The Not So Common Sense

Differences in How People Judge Social and Political Life

Shawn W. Rosenberg

View Inside Price: $42.00


July 30, 2006
440 pages, 6 x 9
ISBN: 9780300122169
Paper

Also Available in:
Cloth

In this fascinating interdisciplinary book, Shawn W. Rosenberg challenges two basic assumptions that orient much contemporary social scientific thinking. Offering theory and empirical research, he rejects the classic liberal view that people share a basic “common sense” or rationality. At the same time, he questions the view of contemporary social theory that meaning is simply an intersubjective or cultural product.

Through in-depth interviews, Rosenberg explores the underlying logic of cognition. Rather than discovering a common sense or rationality, he finds that people reason in fundamentally different ways, and these differences affect the kind of understandings they craft and the evaluations they make. As a result, people actively reconstruct culturally prevalent meanings and norms in their own subjective terms. Rosenberg provides a comprehensive description of three types of socio-political reasoning and the full text of three exemplary interviews.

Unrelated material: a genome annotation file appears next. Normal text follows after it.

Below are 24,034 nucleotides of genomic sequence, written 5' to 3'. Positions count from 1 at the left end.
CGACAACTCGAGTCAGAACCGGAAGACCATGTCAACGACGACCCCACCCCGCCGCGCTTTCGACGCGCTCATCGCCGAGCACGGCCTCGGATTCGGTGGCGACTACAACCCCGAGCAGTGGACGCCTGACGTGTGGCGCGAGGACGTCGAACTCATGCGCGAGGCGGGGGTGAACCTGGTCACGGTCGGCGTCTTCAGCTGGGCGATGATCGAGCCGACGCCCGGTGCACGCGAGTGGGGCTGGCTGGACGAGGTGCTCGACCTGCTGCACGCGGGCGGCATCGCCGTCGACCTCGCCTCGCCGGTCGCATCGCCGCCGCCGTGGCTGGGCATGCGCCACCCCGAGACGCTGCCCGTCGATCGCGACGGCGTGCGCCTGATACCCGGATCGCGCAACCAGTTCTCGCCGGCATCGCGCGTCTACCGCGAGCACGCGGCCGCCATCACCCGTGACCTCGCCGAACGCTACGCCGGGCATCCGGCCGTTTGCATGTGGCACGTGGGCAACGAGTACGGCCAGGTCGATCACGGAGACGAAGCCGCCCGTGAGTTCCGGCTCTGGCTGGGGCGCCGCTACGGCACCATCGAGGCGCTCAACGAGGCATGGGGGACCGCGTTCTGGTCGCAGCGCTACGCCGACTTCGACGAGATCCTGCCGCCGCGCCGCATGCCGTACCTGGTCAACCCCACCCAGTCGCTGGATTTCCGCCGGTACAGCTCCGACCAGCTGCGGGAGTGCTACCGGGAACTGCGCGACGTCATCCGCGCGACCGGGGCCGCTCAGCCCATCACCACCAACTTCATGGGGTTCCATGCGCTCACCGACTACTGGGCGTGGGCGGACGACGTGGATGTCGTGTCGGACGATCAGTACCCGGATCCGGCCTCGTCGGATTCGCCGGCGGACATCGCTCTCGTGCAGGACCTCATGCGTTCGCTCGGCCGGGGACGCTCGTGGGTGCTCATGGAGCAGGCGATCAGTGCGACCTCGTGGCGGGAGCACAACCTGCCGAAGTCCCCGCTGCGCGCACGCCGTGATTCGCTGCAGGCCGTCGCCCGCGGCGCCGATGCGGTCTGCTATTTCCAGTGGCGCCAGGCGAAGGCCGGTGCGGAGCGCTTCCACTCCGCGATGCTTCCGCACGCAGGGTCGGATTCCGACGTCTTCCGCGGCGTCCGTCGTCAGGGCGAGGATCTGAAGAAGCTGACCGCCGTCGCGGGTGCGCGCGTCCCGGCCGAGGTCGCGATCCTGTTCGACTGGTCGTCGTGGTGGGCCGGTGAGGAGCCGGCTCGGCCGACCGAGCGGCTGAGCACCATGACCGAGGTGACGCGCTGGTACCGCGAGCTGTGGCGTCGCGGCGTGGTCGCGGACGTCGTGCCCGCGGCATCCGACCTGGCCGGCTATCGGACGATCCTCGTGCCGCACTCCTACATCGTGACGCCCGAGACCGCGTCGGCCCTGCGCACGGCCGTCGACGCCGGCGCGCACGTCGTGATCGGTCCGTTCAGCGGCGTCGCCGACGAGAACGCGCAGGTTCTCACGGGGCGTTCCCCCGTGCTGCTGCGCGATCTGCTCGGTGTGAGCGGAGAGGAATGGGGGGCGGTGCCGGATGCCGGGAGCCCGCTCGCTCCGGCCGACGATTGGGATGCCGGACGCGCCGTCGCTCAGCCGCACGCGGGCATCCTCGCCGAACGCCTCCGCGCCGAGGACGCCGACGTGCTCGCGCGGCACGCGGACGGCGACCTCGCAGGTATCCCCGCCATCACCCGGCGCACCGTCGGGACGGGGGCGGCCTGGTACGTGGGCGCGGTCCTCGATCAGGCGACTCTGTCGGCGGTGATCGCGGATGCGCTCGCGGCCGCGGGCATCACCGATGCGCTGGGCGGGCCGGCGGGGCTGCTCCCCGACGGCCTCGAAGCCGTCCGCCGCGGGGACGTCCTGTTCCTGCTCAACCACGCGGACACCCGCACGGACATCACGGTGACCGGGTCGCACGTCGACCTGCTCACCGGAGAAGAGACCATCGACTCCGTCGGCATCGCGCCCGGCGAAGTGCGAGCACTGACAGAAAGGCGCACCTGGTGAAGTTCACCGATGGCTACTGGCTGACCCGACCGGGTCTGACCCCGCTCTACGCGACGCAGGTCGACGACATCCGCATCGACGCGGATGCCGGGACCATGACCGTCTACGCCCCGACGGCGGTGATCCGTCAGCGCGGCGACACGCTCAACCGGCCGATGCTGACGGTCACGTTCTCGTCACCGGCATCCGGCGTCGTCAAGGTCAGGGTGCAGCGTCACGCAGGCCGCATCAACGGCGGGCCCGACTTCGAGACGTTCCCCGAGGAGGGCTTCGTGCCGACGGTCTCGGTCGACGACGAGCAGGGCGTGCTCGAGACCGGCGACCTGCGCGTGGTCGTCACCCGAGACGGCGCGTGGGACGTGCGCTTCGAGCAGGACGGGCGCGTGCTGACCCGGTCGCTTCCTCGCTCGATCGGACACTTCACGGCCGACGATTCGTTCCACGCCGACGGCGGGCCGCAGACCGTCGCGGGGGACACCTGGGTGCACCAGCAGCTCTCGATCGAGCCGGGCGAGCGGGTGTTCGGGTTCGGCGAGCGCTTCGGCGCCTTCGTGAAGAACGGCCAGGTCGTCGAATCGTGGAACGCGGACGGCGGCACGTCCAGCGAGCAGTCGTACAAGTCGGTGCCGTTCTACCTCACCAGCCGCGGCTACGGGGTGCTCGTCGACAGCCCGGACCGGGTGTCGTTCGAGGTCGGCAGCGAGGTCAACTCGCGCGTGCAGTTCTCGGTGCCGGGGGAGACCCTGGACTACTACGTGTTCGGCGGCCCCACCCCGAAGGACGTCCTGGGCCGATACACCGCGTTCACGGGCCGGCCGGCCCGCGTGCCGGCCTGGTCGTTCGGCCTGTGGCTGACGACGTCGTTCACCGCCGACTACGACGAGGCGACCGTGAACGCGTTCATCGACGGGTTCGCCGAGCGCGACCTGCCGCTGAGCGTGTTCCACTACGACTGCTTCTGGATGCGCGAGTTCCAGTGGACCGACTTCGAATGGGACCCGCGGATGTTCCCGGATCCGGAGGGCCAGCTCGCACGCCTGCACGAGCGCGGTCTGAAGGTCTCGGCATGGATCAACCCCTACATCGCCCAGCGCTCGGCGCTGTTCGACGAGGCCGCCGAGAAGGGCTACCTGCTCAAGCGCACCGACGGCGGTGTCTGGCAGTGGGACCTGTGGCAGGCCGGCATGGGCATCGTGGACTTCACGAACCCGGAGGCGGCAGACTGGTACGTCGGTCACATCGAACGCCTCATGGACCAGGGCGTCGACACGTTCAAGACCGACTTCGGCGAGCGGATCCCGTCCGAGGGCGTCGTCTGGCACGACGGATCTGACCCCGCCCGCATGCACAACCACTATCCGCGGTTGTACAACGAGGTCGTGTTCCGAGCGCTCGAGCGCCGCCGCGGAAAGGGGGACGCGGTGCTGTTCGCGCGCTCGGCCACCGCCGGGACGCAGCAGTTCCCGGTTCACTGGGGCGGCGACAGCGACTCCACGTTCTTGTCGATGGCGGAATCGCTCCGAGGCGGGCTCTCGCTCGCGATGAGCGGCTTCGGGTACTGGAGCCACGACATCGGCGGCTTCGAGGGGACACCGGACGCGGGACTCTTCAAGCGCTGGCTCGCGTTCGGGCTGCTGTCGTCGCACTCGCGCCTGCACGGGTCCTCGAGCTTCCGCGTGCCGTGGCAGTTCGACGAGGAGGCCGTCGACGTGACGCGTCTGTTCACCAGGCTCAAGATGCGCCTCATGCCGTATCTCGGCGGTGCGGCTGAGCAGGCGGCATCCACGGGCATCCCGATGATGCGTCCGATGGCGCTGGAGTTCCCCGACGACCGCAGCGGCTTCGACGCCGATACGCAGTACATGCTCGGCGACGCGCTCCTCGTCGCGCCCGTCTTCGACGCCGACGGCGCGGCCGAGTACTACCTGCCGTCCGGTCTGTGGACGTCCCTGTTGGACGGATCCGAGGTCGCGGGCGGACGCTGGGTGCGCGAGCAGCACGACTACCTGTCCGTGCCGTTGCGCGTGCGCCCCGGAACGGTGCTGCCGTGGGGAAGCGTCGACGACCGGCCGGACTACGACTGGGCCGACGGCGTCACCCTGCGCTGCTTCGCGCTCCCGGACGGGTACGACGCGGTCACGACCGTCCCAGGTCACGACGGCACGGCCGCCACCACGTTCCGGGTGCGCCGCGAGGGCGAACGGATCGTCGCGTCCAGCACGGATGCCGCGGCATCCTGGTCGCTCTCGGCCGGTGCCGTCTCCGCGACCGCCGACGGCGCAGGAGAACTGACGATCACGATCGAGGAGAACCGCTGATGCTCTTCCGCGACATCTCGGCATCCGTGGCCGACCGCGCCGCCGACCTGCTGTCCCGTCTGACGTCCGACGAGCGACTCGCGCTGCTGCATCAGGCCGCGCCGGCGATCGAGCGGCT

Rosenberg’s findings help explain such puzzling social phenomena as why people do not learn even when it is to their advantage to do so, or why they fail to adapt to changed social conditions even when they have clear information and motivation. The author argues that this kind of failure is commonplace and discusses examples ranging from the crisis of modernity to the classroom performance of university students. Building on the ideas of Jean Piaget, George Herbert Mead, and Jurgen Habermas, Rosenberg offers a new orienting vision, structural pragmatics, to account for these social phenomena and his own research in cognition. In the concluding chapter, he discusses the implications of his work for the study of social cognition, political behavior, and democratic theory.

Shawn W. Rosenberg is director of the political psychology graduate program and professor of political science and psychology at the University of California, Irvine.

“An important book and an impressive work of scholarship. Rosenberg explains the crisis of modernity in terms of the way that individuals reason, along the way making a substantial contribution to various academic traditions.”—Richard W. Wilson, Rutgers University

“This is a provocative work.”—Kathleen M. McGraw, American Politics

“The dense writing style limits the book’s audience to graduate students, instructors and faculty, and researchers in psychology and political science.”—Choice